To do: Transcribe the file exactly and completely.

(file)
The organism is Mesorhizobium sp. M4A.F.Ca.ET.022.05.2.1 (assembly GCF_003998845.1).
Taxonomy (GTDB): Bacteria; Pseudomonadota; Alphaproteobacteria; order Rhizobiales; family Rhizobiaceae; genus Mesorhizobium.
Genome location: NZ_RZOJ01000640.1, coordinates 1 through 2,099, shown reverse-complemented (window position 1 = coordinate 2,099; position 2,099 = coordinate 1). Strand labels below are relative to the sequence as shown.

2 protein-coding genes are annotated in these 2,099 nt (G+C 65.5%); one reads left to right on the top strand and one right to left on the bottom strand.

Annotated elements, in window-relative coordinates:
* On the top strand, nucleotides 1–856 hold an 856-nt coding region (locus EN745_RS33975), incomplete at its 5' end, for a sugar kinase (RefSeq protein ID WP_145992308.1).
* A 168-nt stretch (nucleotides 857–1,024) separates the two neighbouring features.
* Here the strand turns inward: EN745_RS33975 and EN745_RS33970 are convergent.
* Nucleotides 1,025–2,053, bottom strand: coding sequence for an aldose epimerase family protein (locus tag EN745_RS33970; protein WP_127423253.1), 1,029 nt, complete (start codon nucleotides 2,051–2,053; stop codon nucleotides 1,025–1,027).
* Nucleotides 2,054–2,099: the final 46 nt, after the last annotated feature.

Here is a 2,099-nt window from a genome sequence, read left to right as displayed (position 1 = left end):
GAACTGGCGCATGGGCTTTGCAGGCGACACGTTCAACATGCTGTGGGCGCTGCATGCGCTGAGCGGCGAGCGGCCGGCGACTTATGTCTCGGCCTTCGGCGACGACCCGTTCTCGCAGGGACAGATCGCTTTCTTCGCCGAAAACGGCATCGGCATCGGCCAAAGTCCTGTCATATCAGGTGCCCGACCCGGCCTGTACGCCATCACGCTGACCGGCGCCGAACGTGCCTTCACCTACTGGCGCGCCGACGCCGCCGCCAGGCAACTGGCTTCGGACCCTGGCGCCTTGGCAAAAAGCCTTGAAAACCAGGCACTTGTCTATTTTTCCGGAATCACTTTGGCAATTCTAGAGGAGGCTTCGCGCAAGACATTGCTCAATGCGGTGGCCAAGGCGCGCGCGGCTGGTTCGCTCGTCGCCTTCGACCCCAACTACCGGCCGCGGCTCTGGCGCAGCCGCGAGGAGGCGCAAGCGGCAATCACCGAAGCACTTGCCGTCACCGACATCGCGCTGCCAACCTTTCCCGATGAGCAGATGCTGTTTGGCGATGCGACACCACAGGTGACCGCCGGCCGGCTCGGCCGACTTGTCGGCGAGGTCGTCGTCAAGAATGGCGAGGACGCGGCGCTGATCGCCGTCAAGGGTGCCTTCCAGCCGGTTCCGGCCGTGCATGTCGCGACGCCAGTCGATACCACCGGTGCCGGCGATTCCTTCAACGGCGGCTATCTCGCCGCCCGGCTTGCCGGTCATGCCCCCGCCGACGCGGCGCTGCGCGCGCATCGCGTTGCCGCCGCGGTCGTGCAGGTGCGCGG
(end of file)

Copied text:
The organism is Mesorhizobium sp. M4A.F.Ca.ET.022.05.2.1 (assembly GCF_003998845.1).
Taxonomy (GTDB): Bacteria; Pseudomonadota; Alphaproteobacteria; order Rhizobiales; family Rhizobiaceae; genus Mesorhizobium.
Genome location: NZ_RZOJ01000640.1, coordinates 1 through 2,099, shown reverse-complemented (window position 1 = coordinate 2,099; position 2,099 = coordinate 1). Strand labels below are relative to the sequence as shown.

2 protein-coding genes are annotated in these 2,099 nt (G+C 65.5%); one reads left to right on the top strand and one right to left on the bottom strand.

Annotated elements, in window-relative coordinates:
* On the top strand, nucleotides 1–856 hold an 856-nt coding region (locus EN745_RS33975), incomplete at its 5' end, for a sugar kinase (RefSeq protein ID WP_145992308.1).
* A 168-nt stretch (nucleotides 857–1,024) separates the two neighbouring features.
* Here the strand turns inward: EN745_RS33975 and EN745_RS33970 are convergent.
* Nucleotides 1,025–2,053, bottom strand: coding sequence for an aldose epimerase family protein (locus tag EN745_RS33970; protein WP_127423253.1), 1,029 nt, complete (start codon nucleotides 2,051–2,053; stop codon nucleotides 1,025–1,027).
* Nucleotides 2,054–2,099: the final 46 nt, after the last annotated feature.

Here is a 2,099-nt window from a genome sequence, read left to right as displayed (position 1 = left end):
GAACTGGCGCATGGGCTTTGCAGGCGACACGTTCAACATGCTGTGGGCGCTGCATGCGCTGAGCGGCGAGCGGCCGGCGACTTATGTCTCGGCCTTCGGCGACGACCCGTTCTCGCAGGGACAGATCGCTTTCTTCGCCGAAAACGGCATCGGCATCGGCCAAAGTCCTGTCATATCAGGTGCCCGACCCGGCCTGTACGCCATCACGCTGACCGGCGCCGAACGTGCCTTCACCTACTGGCGCGCCGACGCCGCCGCCAGGCAACTGGCTTCGGACCCTGGCGCCTTGGCAAAAAGCCTTGAAAACCAGGCACTTGTCTATTTTTCCGGAATCACTTTGGCAATTCTAGAGGAGGCTTCGCGCAAGACATTGCTCAATGCGGTGGCCAAGGCGCGCGCGGCTGGTTCGCTCGTCGCCTTCGACCCCAACTACCGGCCGCGGCTCTGGCGCAGCCGCGAGGAGGCGCAAGCGGCAATCACCGAAGCACTTGCCGTCACCGACATCGCGCTGCCAACCTTTCCCGATGAGCAGATGCTGTTTGGCGATGCGACACCACAGGTGACCGCCGGCCGGCTCGGCCGACTTGTCGGCGAGGTCGTCGTCAAGAATGGCGAGGACGCGGCGCTGATCGCCGTCAAGGGTGCCTTCCAGCCGGTTCCGGCCGTGCATGTCGCGACGCCAGTCGATACCACCGGTGCCGGCGATTCCTTCAACGGCGGCTATCTCGCCGCCCGGCTTGCCGGTCATGCCCCCGCCGACGCGGCGCTGCGCGCGCATCGCGTTGCCGCCGCGGTCGTGCAGGTGCGCGG